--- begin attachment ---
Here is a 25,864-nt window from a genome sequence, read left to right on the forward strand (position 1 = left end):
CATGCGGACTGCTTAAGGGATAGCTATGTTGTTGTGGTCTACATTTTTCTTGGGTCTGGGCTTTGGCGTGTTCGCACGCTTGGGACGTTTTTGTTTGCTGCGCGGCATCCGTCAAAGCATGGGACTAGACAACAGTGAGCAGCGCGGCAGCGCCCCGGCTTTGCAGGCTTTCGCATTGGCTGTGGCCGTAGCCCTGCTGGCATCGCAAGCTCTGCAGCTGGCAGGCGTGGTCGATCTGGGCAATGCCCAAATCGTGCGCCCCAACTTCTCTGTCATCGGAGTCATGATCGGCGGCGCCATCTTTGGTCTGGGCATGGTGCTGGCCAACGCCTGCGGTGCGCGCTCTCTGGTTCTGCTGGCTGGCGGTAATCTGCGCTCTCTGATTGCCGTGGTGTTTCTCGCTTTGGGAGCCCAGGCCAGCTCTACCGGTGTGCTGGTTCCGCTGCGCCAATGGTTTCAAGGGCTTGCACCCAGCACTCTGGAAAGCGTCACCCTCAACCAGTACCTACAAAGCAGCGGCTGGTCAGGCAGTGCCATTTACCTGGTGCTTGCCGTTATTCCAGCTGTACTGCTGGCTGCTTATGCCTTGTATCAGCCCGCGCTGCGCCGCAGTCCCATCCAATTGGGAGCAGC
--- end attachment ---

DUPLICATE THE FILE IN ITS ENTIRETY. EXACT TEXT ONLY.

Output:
Here is a 25,864-nt window from a genome sequence, read left to right on the forward strand (position 1 = left end):
CATGCGGACTGCTTAAGGGATAGCTATGTTGTTGTGGTCTACATTTTTCTTGGGTCTGGGCTTTGGCGTGTTCGCACGCTTGGGACGTTTTTGTTTGCTGCGCGGCATCCGTCAAAGCATGGGACTAGACAACAGTGAGCAGCGCGGCAGCGCCCCGGCTTTGCAGGCTTTCGCATTGGCTGTGGCCGTAGCCCTGCTGGCATCGCAAGCTCTGCAGCTGGCAGGCGTGGTCGATCTGGGCAATGCCCAAATCGTGCGCCCCAACTTCTCTGTCATCGGAGTCATGATCGGCGGCGCCATCTTTGGTCTGGGCATGGTGCTGGCCAACGCCTGCGGTGCGCGCTCTCTGGTTCTGCTGGCTGGCGGTAATCTGCGCTCTCTGATTGCCGTGGTGTTTCTCGCTTTGGGAGCCCAGGCCAGCTCTACCGGTGTGCTGGTTCCGCTGCGCCAATGGTTTCAAGGGCTTGCACCCAGCACTCTGGAAAGCGTCACCCTCAACCAGTACCTACAAAGCAGCGGCTGGTCAGGCAGTGCCATTTACCTGGTGCTTGCCGTTATTCCAGCTGTACTGCTGGCTGCTTATGCCTTGTATCAGCCCGCGCTGCGCCGCAGTCCCATCCAATTGGGAGCAGC